Cinema: The heart-warming tale of modern Italian cuisine

The Great Italian is set to come to Italian streaming services in April.

ROME - “Thank you Gualtiero for transforming a mundane act into art.” Whether taken as a heart-warming biopic, an exploration into cuisine as art, a tour de force of culinary cinematography, or simply a homage to the founder of modern Italian cuisine, Gualtiero Marchesi: The Great Italian is a film that will leave you touched by the passion and ingenuity of one of Italy’s greatest ever chefs, and likely with a ravenous appetite.

 Directed by Maurizio Gigola, the film is a constellation of Gualtiero Marchesi’s life, interviews with peers and students, interactions with friends and family, moments of artistry in the kitchen and playful animations that bring the story of the eponymous great Italian to life.

 Born in Milan in 1930, Marchesi was the son of two hoteliers, founders of the famed L’Albergo del Mercato in Via Bezzecca. Exposed to the hotel’s kitchen from a young age and quickly enamoured, Marchesi’s is a culinary story that spans a lifetime.

 From apprenticeships in St Moritz, Lucerne, Paris, Dijon, and Roanne, to owning restaurants across Italy, France and Japan, Marchesi’s influence is one that is likely felt by all diners partial to any of these three cuisines.

 Before Marchesi’s arrival on the scene, Italian cuisine was one defined by regionality and lauded as ‘la cucina di mamma’ (‘home cooking’). The concept of haute cuisine was still a distant, rather Franco-centric reality, but one that Marchesi was intent on bringing to his home nation after his formative years.

 “He brought only the best of the past into the future,” were the words of one of the string of chefs he helped develop, and his reform of Italy’s culinary world saw Italy’s assortment of regional dishes refined and reformed to suit a more modern palette.   

 Influenced too by the Japanese, Marchesi placed great importance on simplicity and the raw ingredients Italian cuisine has to offer. Marchesi, addressing the film’s producers, laments the hodgepodge of overwhelming quantities of ingredients, sauces, and complication in much of where cuisine is headed today.

 Beauty, for the chef, is in the ingredients themselves and each should be identifiable on plate and tasted in mouth. His most famous dish, after all, encapsulates just this. Cold spaghetti with caviar, shallots, and chives: brilliance in simplicity.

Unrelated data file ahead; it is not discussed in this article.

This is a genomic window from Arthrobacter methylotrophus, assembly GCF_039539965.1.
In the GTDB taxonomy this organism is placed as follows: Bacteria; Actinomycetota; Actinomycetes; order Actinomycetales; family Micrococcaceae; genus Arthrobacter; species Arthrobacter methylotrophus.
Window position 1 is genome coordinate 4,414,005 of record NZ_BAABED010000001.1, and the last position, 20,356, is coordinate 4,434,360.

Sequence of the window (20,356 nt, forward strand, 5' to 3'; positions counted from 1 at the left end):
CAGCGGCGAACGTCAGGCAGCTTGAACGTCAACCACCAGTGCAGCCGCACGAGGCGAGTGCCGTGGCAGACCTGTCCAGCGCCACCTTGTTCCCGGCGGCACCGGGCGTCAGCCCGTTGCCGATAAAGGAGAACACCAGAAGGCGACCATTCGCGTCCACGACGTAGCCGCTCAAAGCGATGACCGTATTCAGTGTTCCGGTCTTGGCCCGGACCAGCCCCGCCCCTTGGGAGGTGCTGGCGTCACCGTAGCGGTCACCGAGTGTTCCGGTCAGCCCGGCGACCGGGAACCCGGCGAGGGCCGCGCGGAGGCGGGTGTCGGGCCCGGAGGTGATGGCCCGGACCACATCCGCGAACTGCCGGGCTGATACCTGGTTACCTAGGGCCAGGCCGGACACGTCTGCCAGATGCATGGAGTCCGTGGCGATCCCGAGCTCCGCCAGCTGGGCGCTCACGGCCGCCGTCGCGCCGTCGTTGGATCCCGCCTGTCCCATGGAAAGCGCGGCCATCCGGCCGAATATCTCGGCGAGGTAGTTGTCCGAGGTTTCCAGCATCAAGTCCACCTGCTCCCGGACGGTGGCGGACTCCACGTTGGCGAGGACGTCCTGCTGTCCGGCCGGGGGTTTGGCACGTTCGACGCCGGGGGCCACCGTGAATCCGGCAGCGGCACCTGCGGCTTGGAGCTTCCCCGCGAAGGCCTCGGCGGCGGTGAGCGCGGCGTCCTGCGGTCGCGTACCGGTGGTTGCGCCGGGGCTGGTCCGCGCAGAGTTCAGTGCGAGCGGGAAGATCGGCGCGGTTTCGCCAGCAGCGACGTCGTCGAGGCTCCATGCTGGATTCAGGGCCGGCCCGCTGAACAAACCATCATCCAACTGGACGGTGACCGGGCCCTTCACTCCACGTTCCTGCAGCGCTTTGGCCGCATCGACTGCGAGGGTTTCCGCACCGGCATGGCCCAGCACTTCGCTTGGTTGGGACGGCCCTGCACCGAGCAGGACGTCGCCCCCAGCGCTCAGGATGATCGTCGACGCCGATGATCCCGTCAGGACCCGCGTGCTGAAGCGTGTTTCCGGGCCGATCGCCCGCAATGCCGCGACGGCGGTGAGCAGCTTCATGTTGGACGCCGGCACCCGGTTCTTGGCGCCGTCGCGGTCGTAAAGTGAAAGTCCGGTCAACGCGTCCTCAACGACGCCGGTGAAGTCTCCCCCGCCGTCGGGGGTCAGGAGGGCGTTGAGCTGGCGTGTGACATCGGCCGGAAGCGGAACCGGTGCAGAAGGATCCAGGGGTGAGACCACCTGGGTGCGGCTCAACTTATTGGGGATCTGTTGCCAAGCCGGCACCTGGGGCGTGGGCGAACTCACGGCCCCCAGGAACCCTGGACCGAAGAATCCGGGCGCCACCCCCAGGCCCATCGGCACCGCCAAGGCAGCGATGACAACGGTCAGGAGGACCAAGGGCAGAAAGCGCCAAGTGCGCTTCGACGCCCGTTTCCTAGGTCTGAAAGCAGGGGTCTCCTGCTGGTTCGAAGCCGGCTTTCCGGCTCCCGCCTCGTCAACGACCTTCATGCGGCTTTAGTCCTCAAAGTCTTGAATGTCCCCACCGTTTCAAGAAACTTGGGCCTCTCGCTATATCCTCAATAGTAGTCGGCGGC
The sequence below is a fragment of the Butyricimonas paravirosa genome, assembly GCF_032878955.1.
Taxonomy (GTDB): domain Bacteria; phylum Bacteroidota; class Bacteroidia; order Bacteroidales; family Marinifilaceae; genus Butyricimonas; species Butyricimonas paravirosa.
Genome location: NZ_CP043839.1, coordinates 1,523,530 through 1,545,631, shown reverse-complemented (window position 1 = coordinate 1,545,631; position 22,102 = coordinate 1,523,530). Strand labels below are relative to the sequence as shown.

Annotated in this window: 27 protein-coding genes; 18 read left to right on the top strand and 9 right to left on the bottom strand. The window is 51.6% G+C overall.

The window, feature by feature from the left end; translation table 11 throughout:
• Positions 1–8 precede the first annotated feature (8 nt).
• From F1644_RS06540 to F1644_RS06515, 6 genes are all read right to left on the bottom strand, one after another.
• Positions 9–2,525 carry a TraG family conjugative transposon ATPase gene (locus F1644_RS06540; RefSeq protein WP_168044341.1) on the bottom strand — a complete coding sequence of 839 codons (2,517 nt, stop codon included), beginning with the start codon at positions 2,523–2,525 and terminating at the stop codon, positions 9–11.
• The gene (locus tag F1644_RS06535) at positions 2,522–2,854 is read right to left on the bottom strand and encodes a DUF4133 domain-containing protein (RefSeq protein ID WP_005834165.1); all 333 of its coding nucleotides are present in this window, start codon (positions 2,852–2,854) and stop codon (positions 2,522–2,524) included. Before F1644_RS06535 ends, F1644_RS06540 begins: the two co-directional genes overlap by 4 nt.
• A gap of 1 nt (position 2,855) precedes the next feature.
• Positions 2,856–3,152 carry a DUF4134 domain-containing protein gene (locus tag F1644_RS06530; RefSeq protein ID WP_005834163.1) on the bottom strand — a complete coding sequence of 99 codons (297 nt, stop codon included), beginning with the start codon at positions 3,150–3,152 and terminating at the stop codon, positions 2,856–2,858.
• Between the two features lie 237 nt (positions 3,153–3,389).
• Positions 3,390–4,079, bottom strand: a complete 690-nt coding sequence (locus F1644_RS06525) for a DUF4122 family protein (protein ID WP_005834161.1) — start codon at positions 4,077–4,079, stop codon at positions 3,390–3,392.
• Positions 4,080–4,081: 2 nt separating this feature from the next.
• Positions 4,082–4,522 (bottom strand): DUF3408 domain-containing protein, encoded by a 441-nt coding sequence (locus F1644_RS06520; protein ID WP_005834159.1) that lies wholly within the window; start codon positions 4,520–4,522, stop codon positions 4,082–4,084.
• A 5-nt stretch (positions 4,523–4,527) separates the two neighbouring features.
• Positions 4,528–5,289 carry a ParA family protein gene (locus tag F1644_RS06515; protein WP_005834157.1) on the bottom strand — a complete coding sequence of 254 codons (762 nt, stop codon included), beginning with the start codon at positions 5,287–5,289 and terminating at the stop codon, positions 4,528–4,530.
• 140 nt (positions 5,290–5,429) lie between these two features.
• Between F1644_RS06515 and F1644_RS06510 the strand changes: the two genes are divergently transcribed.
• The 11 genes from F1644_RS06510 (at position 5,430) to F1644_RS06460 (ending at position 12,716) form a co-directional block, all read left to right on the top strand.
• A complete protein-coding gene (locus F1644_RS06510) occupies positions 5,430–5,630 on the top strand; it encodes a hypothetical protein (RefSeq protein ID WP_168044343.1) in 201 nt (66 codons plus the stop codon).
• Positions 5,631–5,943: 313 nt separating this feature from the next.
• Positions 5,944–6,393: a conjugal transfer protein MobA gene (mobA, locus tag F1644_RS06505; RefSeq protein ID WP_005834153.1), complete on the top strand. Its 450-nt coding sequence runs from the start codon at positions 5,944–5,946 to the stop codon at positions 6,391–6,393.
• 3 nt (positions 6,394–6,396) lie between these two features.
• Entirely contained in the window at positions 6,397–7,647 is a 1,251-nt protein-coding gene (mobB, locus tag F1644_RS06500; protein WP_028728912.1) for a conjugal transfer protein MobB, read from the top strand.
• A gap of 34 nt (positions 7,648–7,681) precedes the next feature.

Gioga’s impressive cinematography, a certain match for the artistry of its subject, here too helps bring the film to life. Regular montages of Marchesi’s signature dishes being prepared by his protégés create a tangible sense of proximity between the reader and the chef’s famed creations.  

 Gioga, too, must be lauded for the multi-sensory viewing experience that he creates.

 The film opens with the importance of music in Marchesi’s life and recounts how the man once said, “I’m not a cook, nor am I a chef. I am a composer. My duty is to create a score that can be executed by a cook.”

 Music tinged his cuisine with sensibility, with harmony, with the interplay between various notes, and food for him was more than just a question of simply taste. It was a fusion of all the arts.

 This is just what Gioga does with his film: in enacting Marchesi’s own aphorism, cuisine is central to the work but not exclusive. Music becomes integral to his depiction of the chef, and the regular use of art that influenced Marchesi helps add to a multi-sensory experience.

 In Gioga’s Gualtiero Marchesi: The Great Italian, viewers are wonderfully taken through the life of one of Italy’s greats, through the creation of modern Italian cuisine, and through everything that has been influenced since. It is a hearth-warming depiction of art and passion, and a touching reminder of the beauty of cuisine.

 Gualtiero Marchesi: The Great Italian debuted at the Cannes Film Festival and will be landing on Italian streaming platforms in April.  


Gualtiero Marchesi is considered the father of modern Italian cuisine
Maurizio Gigola's wonderful cinematography helps bring Marchesi's creation to life